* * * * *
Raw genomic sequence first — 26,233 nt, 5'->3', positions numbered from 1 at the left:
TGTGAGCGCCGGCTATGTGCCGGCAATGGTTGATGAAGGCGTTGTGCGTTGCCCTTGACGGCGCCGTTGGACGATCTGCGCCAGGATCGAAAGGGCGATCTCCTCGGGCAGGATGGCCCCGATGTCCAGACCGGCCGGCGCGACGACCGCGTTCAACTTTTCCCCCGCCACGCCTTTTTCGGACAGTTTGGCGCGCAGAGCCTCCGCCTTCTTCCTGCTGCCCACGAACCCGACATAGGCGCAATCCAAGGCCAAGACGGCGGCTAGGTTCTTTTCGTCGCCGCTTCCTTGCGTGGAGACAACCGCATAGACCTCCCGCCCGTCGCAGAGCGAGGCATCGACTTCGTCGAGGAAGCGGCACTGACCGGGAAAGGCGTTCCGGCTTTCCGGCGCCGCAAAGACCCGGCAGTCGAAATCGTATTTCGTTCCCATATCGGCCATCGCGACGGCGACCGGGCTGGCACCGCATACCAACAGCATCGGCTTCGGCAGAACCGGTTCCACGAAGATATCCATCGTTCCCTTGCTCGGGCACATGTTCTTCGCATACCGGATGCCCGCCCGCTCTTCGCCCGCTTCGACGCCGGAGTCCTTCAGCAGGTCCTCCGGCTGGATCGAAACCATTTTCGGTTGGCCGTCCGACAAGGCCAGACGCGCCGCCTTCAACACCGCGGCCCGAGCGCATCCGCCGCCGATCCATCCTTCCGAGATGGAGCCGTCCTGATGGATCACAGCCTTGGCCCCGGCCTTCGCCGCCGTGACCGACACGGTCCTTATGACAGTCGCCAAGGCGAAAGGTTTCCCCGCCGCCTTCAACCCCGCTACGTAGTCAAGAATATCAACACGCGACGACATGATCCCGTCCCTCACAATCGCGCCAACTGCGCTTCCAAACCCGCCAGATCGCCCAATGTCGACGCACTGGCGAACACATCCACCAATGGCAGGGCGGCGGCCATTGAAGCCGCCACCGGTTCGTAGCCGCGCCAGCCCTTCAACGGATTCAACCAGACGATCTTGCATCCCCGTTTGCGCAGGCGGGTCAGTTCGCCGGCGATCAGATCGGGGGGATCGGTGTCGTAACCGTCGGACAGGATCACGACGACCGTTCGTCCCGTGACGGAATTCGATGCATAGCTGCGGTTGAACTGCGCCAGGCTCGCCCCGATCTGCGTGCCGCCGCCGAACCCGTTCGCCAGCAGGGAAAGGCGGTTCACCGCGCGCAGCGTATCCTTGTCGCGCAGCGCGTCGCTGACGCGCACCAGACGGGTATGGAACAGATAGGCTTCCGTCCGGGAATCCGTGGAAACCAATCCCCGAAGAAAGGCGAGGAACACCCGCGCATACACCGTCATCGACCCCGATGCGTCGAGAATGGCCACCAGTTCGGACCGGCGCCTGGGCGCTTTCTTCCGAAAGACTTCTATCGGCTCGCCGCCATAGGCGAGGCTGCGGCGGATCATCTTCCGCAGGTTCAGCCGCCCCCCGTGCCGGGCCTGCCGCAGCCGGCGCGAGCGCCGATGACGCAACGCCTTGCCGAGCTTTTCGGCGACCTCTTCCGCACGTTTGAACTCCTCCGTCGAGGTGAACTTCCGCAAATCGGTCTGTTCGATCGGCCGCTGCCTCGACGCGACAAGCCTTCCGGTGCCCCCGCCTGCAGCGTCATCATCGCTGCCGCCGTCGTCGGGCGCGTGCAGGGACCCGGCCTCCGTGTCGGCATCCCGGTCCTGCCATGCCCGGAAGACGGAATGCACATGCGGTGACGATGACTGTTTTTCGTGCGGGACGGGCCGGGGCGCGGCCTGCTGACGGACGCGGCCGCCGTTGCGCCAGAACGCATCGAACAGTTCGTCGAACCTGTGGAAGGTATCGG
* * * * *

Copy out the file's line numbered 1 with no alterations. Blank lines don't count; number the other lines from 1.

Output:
Raw genomic sequence first — 26,233 nt, 5'->3', positions numbered from 1 at the left: